Multiple Teams · 2005 Girls State Champions


It was a strange scenario since their team had the lead and seemed to be on its way to the Class 6A state girls basketball championship.

Approximately 10 seconds later, when sophomore Kayla Melson knocked down a free throw to give the Poets an eight-point cushion, the crowd seated behind the Lanier bench rose almost in unison.

They knew they had it. Finally.

Lanier earned the first girls state basketball title in school history, downing Davidson 69-59 at the Birmingham-Jefferson Civic Center. The Poets (25-9) won 12 of their last 13 games on the way to the title.

“It’s been a long hard road, but we finally made it,” Lanier coach Steve Holloway said. “We know how hard it is to get here, but I love these girls and what they did.”

The Poets earned the crown the hard way, beating the top-ranked team in the state in Vestavia Hills on Thursday in the state semifinals. They followed that by beating the No. 7 Warriors on Saturday.

“Beating Vestavia was tough, but this one got to us a little bit,” said Monique Gaston, one of eight seniors on the Lanier squad. “The crowd almost looked stunned. I couldn’t believe it. I am still a little in shock.”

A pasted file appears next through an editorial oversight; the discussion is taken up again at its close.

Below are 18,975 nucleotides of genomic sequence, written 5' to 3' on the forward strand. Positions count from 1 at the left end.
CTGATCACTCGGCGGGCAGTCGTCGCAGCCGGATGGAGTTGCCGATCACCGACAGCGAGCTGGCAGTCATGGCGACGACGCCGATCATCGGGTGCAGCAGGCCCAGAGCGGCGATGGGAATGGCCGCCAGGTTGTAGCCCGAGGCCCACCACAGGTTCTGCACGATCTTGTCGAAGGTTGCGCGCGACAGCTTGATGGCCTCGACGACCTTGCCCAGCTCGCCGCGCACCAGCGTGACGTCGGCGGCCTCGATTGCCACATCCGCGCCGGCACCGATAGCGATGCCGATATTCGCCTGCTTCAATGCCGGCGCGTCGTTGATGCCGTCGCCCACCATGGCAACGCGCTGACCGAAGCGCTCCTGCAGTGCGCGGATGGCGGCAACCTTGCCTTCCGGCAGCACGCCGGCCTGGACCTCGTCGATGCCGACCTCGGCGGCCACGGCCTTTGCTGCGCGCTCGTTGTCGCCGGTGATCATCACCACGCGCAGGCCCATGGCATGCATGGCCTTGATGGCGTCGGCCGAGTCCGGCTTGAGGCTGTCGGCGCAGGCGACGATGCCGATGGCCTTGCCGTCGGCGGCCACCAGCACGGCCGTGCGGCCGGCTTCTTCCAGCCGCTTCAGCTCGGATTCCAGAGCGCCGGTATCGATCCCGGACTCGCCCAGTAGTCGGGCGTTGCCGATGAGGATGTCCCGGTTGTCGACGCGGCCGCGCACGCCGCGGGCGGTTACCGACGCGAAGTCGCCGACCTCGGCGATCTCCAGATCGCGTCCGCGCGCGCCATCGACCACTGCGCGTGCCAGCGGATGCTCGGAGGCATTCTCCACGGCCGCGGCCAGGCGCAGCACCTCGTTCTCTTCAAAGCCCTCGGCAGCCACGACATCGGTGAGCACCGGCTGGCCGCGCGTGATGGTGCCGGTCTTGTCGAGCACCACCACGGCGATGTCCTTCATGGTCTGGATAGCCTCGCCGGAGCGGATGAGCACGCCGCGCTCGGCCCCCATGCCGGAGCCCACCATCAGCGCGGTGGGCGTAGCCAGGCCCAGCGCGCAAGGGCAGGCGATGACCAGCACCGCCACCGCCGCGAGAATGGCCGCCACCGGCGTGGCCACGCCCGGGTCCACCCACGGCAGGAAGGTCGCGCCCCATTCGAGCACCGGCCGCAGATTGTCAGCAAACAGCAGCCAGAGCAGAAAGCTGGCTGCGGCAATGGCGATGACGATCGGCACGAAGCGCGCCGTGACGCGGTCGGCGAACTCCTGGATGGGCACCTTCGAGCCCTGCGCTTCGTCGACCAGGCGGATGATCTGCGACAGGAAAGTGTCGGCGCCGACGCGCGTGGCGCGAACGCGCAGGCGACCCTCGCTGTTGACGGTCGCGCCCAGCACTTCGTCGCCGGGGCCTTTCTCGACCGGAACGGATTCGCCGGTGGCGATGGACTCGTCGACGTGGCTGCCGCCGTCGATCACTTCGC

The Poets won despite not being ranked among the top teams all season. It’s the first time they’ve played for a state girls championship since 1983.

Along with the victories over Vestavia Hills and Davidson, Sidney Lanier defeated area rivals Selma and Jefferson Davis high schools in the postseason, earning a little more respect along the way.

“No one gave us a chance,” Melson said. “We knew when to play a little harder and get a little stronger.”

That’s what caught the attention of Johnnie Tolbert, a teacher and volleyball coach at Lanier who sat in the stands and watched the win.

“This is great for the other athletes at Lanier,” she said. “These girls are writing the history book for our school. This says a lot for our program.”

Tolbert sat with Caraly Sumners, a Spanish teacher at Lanier. Sumners said it was Lanier’s time to win it.

“It was hard-fought,” she said. “The girls really played well. This will be a proud day for Lanier High School. It was our time.”

It is the first state title of any kind for the school since the boys won the 2001 basketball championship. The new blue trophy will sit in the case alongside the vast number of prizes won in the storied tradition of the school.

But first, Holloway would like to enjoy it a while.

“It will take everything and more to take it away from me,” Holloway said. “I will sleep with it a few nights.”